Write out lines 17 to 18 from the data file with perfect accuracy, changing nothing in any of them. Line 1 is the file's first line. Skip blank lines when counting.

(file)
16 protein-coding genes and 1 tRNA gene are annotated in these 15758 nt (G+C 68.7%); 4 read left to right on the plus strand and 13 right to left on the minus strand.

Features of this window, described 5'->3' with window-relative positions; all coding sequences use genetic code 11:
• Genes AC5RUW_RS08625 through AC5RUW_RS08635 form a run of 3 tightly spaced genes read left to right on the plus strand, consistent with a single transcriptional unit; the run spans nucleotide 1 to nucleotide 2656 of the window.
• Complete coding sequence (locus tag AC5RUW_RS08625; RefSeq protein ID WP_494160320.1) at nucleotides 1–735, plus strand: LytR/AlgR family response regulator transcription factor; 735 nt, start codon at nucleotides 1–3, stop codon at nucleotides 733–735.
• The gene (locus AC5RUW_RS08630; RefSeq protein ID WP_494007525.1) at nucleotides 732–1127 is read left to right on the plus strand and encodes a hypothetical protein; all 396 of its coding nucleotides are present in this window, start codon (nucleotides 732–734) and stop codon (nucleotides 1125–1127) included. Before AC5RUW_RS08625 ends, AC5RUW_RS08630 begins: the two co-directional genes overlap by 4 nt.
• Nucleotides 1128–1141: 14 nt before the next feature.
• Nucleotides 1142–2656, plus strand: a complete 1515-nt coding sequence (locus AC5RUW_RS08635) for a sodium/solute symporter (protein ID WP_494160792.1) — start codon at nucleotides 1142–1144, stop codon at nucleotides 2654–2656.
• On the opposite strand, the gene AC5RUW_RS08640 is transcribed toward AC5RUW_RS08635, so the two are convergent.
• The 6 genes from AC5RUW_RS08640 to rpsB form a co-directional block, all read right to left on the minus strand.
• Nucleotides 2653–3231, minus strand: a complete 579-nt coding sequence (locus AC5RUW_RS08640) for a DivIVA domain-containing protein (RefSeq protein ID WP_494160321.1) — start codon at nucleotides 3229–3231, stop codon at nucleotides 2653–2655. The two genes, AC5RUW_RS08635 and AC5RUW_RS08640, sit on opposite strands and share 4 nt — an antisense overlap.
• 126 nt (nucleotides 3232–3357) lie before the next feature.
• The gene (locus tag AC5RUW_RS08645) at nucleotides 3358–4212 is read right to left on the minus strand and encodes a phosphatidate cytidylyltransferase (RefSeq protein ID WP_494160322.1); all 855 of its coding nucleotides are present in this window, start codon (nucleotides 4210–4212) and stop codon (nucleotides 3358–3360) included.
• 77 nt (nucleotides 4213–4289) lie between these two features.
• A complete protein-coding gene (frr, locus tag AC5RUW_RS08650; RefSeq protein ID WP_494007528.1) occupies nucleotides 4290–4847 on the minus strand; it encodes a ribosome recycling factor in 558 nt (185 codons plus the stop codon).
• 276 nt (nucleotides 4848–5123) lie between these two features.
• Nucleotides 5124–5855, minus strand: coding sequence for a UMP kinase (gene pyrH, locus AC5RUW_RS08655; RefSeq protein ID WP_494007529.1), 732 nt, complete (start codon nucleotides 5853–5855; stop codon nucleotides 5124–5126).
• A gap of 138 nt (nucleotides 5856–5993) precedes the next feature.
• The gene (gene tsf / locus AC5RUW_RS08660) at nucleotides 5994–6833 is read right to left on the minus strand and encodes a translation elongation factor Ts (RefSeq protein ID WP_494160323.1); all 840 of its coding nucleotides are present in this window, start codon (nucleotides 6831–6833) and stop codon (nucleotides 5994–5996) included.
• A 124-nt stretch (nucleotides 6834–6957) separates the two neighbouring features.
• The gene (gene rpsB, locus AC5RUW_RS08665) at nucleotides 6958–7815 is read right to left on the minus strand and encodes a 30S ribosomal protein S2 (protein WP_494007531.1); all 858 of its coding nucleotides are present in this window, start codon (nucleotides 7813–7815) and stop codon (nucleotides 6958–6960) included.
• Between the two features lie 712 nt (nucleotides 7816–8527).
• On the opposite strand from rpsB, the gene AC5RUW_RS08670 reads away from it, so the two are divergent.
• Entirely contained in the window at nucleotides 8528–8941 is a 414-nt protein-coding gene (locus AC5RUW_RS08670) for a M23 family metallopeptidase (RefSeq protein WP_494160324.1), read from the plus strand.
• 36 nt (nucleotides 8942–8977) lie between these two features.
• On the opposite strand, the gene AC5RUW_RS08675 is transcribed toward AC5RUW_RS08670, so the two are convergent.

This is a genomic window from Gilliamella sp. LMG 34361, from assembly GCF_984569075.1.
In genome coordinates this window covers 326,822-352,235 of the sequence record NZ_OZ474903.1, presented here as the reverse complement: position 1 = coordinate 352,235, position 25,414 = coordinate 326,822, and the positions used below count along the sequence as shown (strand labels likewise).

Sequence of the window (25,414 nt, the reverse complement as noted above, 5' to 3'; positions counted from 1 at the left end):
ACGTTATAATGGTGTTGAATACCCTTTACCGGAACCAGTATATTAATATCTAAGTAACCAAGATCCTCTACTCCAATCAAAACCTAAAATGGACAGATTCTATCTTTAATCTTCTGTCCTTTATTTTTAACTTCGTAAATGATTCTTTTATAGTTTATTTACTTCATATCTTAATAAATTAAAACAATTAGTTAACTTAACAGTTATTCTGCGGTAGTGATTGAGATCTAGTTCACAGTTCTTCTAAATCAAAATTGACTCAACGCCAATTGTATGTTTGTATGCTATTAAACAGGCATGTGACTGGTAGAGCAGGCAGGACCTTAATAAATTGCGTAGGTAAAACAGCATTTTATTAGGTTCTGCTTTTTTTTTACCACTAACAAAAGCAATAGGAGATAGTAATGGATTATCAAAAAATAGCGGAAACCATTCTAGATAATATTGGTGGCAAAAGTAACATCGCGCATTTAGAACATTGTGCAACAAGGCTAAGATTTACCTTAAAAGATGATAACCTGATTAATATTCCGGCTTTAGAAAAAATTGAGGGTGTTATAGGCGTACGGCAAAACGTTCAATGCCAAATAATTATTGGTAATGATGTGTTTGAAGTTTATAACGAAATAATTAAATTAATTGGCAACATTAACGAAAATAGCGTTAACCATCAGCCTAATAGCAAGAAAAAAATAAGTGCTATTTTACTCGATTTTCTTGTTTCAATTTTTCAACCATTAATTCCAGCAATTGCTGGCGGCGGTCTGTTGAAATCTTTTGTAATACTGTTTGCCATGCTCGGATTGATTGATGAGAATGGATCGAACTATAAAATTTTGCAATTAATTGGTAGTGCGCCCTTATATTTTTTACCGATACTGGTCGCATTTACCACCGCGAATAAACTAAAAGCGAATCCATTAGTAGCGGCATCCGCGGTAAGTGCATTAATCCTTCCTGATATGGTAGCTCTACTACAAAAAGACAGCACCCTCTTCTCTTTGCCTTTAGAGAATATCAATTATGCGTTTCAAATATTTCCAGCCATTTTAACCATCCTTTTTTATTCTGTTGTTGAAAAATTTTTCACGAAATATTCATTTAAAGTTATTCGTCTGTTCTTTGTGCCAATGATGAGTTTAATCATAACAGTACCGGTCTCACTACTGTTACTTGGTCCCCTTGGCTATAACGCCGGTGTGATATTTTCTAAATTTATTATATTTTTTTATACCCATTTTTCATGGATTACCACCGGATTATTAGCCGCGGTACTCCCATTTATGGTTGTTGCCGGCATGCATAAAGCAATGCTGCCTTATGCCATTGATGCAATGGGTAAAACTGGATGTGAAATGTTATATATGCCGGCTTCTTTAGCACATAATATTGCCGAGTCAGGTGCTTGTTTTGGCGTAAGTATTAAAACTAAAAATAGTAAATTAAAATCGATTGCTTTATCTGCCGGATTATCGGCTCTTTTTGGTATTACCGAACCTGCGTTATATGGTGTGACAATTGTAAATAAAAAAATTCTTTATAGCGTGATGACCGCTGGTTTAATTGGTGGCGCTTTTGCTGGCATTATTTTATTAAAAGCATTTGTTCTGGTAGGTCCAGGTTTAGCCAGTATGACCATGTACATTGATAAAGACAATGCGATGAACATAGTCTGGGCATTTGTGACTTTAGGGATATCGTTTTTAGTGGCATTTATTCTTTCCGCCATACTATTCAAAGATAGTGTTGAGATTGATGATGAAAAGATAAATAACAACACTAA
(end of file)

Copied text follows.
• A gap of 138 nt (nucleotides 5856–5993) precedes the next feature.
• The gene (gene tsf / locus AC5RUW_RS08660) at nucleotides 5994–6833 is read right to left on the minus strand and encodes a translation elongation factor Ts (RefSeq protein ID WP_494160323.1); all 840 of its coding nucleotides are present in this window, start codon (nucleotides 6831–6833) and stop codon (nucleotides 5994–5996) included.